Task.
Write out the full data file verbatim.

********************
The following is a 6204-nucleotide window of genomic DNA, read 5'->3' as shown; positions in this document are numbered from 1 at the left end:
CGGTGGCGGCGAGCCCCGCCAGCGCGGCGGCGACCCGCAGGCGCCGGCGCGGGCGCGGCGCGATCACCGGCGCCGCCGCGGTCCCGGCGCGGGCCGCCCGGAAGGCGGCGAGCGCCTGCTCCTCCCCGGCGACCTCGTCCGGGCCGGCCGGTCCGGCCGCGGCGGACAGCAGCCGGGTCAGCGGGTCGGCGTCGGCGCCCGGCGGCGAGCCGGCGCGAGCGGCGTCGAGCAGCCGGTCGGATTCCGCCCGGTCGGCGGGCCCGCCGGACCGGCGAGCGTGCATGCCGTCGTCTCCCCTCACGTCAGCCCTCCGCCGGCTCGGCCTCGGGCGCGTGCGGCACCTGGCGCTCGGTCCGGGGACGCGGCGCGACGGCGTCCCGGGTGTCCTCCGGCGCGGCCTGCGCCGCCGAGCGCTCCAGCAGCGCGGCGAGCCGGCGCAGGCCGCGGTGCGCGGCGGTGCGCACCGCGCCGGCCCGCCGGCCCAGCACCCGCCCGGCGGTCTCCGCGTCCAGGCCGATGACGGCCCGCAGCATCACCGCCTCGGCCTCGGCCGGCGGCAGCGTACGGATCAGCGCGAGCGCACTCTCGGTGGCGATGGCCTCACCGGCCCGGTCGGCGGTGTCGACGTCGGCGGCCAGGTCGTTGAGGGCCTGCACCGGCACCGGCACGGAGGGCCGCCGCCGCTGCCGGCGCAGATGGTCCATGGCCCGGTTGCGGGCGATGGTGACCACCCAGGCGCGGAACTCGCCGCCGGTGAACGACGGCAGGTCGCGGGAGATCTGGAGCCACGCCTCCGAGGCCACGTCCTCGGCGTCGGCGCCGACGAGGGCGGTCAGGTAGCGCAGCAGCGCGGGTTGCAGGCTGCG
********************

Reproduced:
The following is a 6204-nucleotide window of genomic DNA, read 5'->3' as shown; positions in this document are numbered from 1 at the left end:
CGGTGGCGGCGAGCCCCGCCAGCGCGGCGGCGACCCGCAGGCGCCGGCGCGGGCGCGGCGCGATCACCGGCGCCGCCGCGGTCCCGGCGCGGGCCGCCCGGAAGGCGGCGAGCGCCTGCTCCTCCCCGGCGACCTCGTCCGGGCCGGCCGGTCCGGCCGCGGCGGACAGCAGCCGGGTCAGCGGGTCGGCGTCGGCGCCCGGCGGCGAGCCGGCGCGAGCGGCGTCGAGCAGCCGGTCGGATTCCGCCCGGTCGGCGGGCCCGCCGGACCGGCGAGCGTGCATGCCGTCGTCTCCCCTCACGTCAGCCCTCCGCCGGCTCGGCCTCGGGCGCGTGCGGCACCTGGCGCTCGGTCCGGGGACGCGGCGCGACGGCGTCCCGGGTGTCCTCCGGCGCGGCCTGCGCCGCCGAGCGCTCCAGCAGCGCGGCGAGCCGGCGCAGGCCGCGGTGCGCGGCGGTGCGCACCGCGCCGGCCCGCCGGCCCAGCACCCGCCCGGCGGTCTCCGCGTCCAGGCCGATGACGGCCCGCAGCATCACCGCCTCGGCCTCGGCCGGCGGCAGCGTACGGATCAGCGCGAGCGCACTCTCGGTGGCGATGGCCTCACCGGCCCGGTCGGCGGTGTCGACGTCGGCGGCCAGGTCGTTGAGGGCCTGCACCGGCACCGGCACGGAGGGCCGCCGCCGCTGCCGGCGCAGATGGTCCATGGCCCGGTTGCGGGCGATGGTGACCACCCAGGCGCGGAACTCGCCGCCGGTGAACGACGGCAGGTCGCGGGAGATCTGGAGCCACGCCTCCGAGGCCACGTCCTCGGCGTCGGCGCCGACGAGGGCGGTCAGGTAGCGCAGCAGCGCGGGTTGCAGGCTGCG